News Release

Crisis in Science Labs: The Supply Chain Spiral

Scientific equipment suppliers write that supply chain disruptions continue into this stage of the pandemic, and scientists and researchers are feeling the cumulative effects of these disruptions. Raw material shortages, the impacts of inflation, shipping costs, logistical and shipping delays, and more have all affected their ability to complete lab work. This research is also paramount, as much of it involves developing new Covid-19 vaccines as variants emerge and ensuring that scientists continue to work on vaccines for other potentially emergent diseases. 

LEE RILEY, lwriley@berkeley.edu
    Riley is a professor of epidemiology and infectious diseases at the University of California, Berkeley. 

In a recent interview, Riley noted that he has been “stressed by the supply chain impacts the pandemic has imposed. It now takes many months just to obtain simple things we need for research.”

Riley told the Institute for Public Accuracy today: “My lab uses a lot of molecular microbiology research supplies, such as those used for PCR, which are the same types of reagents used for Covid-19 tests. So we were competing with large Covid-19 testing companies for these same supplies. A lot of the chemicals and plasticware (e.g. pipette tips, microcentrifuge tubes, etc.) used for these tests are produced in countries like China, which had to cut back their production during the height of the pandemic. China itself had to use these supplies for their own Covid-19 testing and control efforts––for 1.4 billion people!

“I had several visiting researchers from abroad at the beginning of the pandemic, who could not perform their experiments, first because of the lockdown, and then because of the backlog of the supplies we needed. The lack of supplies for prolonged periods may also have caused delay in our PhD students to complete their dissertation.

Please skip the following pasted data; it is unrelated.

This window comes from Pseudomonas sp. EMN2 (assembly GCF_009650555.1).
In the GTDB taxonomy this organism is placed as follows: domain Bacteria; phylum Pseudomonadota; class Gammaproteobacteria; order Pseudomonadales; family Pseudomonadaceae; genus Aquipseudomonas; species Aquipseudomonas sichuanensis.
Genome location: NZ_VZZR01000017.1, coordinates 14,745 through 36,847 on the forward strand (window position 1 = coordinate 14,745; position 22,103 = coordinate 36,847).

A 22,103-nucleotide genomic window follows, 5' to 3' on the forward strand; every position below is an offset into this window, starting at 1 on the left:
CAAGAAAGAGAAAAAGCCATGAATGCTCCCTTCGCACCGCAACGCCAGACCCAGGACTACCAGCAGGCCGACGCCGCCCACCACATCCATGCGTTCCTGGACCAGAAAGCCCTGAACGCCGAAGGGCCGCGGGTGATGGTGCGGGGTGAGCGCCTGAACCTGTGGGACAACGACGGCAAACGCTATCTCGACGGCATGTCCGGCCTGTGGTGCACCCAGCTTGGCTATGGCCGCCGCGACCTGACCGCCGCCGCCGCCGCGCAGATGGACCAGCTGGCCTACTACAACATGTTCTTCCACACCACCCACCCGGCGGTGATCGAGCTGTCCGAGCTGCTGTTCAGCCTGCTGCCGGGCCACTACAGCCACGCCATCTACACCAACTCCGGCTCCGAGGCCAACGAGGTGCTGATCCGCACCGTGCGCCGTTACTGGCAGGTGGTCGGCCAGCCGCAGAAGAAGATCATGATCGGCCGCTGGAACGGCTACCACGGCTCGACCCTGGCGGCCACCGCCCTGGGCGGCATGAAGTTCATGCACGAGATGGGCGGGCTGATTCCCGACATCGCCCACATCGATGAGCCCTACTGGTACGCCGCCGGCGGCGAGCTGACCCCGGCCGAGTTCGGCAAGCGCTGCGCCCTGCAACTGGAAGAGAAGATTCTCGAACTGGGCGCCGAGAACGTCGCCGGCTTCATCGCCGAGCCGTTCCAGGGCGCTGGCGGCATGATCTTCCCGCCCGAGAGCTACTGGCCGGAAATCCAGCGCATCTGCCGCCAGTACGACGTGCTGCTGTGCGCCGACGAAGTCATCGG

“Since priority was given to Covid-19 for developing tests, vaccines, and drugs, a lot of the reagents and supplies needed for diagnostic tests, drug manufacturing, and vaccine research for other diseases may have been diverted to the Covid-19-related work.”

Riley shed light on the disparate effects of shortages across the globe. “In talking to my collaborators in places like Brazil,” he said, “these issues were even worse there. Their researchers were competing for the same supplies against those in places like the U.S. and Western Europe, as well as China.” 

Riley notes that supply chain problems are beginning to ease, especially with the decrease in testing, but “if the pandemic returns with a vengeance similar to what we saw during the last peak [in the U.S. in December and January], we will run into the same problem.”

This warning comes just as a senior Biden administration official projected that the U.S. could see 100 million Covid-19 infections “and a potentially significant wave of deaths this fall and winter.”

Supply chain issues are a major factor for vaccine inequity worldwide in addition to delays in new research. The World Economic Forum also notes that many countries lack critical infrastructure to receive, maintain, and distribute vaccines. Some African countries, for instance, have suffered from logistical issues and a lack of cold chains (the low temperature-controlled supply chains necessary for some vaccine storage). These problems have combined to worsen Covid-19 vaccine inequity. COVAX, the global vaccine initiative that was created to respond to this challenge, has been criticized for being slow and missing initial inoculation target numbers